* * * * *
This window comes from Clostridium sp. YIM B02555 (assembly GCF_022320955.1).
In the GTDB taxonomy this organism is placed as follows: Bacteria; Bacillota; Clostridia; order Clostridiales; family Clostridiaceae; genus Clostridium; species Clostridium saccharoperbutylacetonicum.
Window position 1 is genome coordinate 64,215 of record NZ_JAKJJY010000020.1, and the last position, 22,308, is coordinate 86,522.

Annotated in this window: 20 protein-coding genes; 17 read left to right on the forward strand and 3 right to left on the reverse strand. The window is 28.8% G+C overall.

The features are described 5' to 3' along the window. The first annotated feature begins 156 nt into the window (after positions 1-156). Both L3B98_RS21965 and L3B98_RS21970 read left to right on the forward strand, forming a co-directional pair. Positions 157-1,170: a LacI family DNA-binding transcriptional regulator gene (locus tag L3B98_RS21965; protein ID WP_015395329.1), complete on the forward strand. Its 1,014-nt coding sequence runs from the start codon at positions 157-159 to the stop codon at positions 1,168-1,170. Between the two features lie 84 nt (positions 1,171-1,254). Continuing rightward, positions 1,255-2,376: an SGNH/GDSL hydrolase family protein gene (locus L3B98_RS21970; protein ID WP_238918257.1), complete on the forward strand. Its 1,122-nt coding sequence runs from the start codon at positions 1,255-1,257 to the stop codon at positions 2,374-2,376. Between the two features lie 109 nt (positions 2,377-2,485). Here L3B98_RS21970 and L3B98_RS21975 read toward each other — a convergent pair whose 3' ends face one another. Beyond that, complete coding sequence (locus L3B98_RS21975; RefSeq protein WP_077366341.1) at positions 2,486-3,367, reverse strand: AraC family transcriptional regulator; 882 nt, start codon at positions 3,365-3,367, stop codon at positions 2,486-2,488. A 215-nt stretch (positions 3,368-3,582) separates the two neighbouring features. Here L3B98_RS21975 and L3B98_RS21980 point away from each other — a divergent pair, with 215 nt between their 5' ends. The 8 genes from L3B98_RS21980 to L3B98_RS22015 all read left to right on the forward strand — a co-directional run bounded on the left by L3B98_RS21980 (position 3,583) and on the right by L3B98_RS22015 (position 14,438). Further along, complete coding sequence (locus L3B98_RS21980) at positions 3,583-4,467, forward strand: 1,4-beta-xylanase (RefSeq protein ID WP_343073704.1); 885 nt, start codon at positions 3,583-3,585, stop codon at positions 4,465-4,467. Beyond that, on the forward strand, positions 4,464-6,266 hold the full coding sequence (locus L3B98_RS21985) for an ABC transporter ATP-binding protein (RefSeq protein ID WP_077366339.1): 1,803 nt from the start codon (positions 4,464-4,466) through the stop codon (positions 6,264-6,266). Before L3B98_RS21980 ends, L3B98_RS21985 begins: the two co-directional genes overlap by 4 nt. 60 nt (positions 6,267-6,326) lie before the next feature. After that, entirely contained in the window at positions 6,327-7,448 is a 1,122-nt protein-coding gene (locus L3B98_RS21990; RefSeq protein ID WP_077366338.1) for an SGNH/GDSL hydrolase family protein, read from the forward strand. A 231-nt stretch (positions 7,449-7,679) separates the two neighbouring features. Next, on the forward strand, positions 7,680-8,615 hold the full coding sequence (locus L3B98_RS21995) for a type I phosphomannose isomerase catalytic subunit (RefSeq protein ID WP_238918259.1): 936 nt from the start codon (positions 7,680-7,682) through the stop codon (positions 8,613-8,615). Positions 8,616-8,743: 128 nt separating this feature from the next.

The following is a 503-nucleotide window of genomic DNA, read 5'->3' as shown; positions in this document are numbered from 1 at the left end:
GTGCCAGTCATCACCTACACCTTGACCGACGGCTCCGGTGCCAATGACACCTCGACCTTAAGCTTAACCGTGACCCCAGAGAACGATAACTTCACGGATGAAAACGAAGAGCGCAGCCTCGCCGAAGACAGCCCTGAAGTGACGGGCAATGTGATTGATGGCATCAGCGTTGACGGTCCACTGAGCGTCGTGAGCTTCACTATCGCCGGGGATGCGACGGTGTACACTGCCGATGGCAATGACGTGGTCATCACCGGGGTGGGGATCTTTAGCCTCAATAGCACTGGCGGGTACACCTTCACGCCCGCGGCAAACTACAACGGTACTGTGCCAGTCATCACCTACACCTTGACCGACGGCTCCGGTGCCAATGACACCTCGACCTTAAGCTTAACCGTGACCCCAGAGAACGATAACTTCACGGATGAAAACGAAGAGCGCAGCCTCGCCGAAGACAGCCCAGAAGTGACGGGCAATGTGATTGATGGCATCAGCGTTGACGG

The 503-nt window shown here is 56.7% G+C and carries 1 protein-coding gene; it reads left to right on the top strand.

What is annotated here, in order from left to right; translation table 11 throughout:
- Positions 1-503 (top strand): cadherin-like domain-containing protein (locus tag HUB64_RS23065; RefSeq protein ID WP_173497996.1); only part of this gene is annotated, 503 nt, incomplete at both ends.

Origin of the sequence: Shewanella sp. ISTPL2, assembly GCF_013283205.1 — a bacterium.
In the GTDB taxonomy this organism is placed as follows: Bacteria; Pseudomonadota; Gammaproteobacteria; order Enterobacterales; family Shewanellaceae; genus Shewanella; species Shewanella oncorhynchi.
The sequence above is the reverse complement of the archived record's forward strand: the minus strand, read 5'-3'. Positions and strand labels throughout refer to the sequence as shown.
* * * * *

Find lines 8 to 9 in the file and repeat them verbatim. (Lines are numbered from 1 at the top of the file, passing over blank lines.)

The 503-nt window shown here is 56.7% G+C and carries 1 protein-coding gene; it reads left to right on the top strand.

What is annotated here, in order from left to right; translation table 11 throughout: